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- From: "Sebastian Schnitzenbaumer" <firstname.lastname@example.org>
- To: email@example.com
- Date: Fri, 10 Sep 1999 18:33:13 +0200
> At 01:24 AM 9/10/99 +0200, Sebastian Schnitzenbaumer wrote:
> >HTML is a damn useful vocabulary after all. Designing a completely
> >new XML language is often the only way. But sometimes, a new
> >application is rather a mixture of the features that HTML (or a
> >subset of HTML) already provides together with entirely new
> >features. In this case, one would re-use a subset of HTML in a new
> >XML language, forming a new XHTML family member.
> Exactly. I suspect that 100% of the readers of this list agree 100%
> with this contention. In fact, this is already happening - people
> are stealing chunks of HTML tags in other XML languages. Good design,
I absolutely agree. And that is what the Modularization of XHTML is
all about. Instead of randomly stealing chunks from HTML, there is
now a repository of XHTML modules. This ensures that everyone
steals the image tag in the same way. There is great value in such
a thing. Think of Modularization of XHTML as the "XHTML
> But, if I want, in my own XML language, to use an HTML table here and
> an HTML hyperlink there, it seems to me the most natural thing in
> the world to do this:
> <myRootElement xmlns:html="the-namespace-URI-for-HTML">
> <myTag> ...
> <myOtherTag> ...
> <html:a href="adsafa;dfs">sfasafsdj</html:a>
> <yetAnotherTagOfMine> ...
Sure. You can do that. No question.
> why on earth would I want different namespaces for all these different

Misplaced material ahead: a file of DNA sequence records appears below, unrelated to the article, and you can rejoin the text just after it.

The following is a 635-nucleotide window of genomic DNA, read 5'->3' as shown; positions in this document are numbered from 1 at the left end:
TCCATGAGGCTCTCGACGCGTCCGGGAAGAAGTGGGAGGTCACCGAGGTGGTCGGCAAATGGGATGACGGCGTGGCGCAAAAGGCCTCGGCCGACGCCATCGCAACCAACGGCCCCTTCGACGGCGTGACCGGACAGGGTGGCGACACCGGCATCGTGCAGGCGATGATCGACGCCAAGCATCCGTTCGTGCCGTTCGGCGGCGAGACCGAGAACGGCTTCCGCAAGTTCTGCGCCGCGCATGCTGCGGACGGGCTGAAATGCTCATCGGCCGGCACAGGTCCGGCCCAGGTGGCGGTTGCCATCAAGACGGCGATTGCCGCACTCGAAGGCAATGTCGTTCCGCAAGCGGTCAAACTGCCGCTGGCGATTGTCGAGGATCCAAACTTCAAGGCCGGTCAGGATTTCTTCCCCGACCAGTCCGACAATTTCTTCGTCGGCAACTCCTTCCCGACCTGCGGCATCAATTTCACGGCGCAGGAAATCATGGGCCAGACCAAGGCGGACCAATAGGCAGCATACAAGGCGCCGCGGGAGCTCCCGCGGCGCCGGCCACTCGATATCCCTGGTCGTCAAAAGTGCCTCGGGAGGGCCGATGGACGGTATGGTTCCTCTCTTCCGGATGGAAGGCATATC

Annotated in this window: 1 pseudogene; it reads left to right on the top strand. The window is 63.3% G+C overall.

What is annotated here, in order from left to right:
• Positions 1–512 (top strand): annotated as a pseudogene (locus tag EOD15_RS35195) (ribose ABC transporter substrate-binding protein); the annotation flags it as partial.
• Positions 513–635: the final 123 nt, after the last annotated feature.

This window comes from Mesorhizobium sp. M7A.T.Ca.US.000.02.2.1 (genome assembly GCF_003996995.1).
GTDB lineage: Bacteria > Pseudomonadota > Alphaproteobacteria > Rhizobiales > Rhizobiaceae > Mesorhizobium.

> HTML modules? There is no possibility of collisions since they're
> all from HTML. -Tim
Each module does not define its own namespace. Modularization
itself has nothing to do with namespaces. It is just XHTML sliced
into pieces. You can take some or all of the pieces, create your
own pieces and come out with a new XHTML variant, XHTML family
member or just a new XML language using some stuff from XHTML.
How this interacts with namespaces must be decided regarding the
context, there is no default way. Basically, it depends on to which
degree your own language is intervoven with the XHTML modules.
Your example above is perfectly fine and marks one end of the
spectrum. The other end would be, for instance, XHTML being the
root and your additional modules are some new leaves. You're
taking XHTML as it is and add some new elements that are useful
for a specific domain. Then the set of new elements could well be a
namespace of its own and the XHTML part belongs to the XHTML
namespace. But if the set of new elements only make sense to be
used together with XHTML and the result of the combination of both
is something quite different from the standard XHTML, then it
should be possible that XHTML-MyML is an entirely new
namespace including both the XHTML part and the MyML part -
perhaps operating in a closed environment.
Stack Overflow AG
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